South Georgia hospital patient assessed for Ebola, ruled no risk

AMERICUS, GA (WALB) - A patient that presented flu-like symptoms was assessed for Ebola at Phoebe Sumter Medical Center emergency center Thursday, according to the hospital.

Officials said the male patient presented symptoms of fever, diarrhea and vomiting.

The hospital said it followed recommended guidelines of the Centers for Disease Control, and the patient was asked for a travel history.

According to a statement from Phoebe Putney Health System, though the man had not been to Africa, he had attended a conference in California where he had been seated next to a person who had recently traveled to Africa.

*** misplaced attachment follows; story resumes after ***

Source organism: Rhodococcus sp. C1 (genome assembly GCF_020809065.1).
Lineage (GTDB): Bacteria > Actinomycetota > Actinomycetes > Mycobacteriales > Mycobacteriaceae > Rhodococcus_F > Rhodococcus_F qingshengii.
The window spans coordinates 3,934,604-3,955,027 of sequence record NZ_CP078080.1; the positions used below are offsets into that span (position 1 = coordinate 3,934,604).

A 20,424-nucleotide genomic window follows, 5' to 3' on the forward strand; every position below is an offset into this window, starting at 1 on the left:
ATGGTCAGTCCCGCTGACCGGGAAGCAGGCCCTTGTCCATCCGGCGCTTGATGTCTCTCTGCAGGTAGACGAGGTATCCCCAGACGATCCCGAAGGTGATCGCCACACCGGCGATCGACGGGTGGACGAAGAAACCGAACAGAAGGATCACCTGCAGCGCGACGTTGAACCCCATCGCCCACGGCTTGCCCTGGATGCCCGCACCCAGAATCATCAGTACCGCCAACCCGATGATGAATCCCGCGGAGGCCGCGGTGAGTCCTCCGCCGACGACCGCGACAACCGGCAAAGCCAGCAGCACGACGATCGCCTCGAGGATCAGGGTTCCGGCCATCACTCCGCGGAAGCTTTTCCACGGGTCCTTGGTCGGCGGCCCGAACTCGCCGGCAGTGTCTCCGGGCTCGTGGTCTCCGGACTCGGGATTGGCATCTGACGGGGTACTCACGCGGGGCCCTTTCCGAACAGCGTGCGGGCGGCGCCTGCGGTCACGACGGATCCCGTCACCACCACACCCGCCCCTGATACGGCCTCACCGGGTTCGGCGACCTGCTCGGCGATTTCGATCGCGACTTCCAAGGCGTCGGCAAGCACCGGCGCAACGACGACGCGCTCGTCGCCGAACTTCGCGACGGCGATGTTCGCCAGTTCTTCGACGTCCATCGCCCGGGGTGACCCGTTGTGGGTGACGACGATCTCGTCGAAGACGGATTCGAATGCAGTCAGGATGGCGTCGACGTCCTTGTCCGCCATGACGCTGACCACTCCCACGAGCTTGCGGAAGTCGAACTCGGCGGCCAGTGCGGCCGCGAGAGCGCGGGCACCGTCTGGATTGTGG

Officials said the patient was isolated until a consultation was obtained with the chief epidemiologist with the State Department of Public Health, who determined that the patient was at no risk of being infected with Ebola virus.

Hospital officials did not release the name of the patient.

According to the CDC, Ebola is spread through direct contact (through broken skin or mucous membranes in, for example, the eyes, nose, or mouth) with blood or body fluids of an Ebola-infected person.

Direct contact means that body fluids (blood, saliva, mucus, vomit, urine, or feces) from an infected person (alive or dead) have touched someone's eyes, nose, or mouth or an open cut, wound, or abrasion.

Ebola is killed with hospital-grade disinfectants (such as household bleach).

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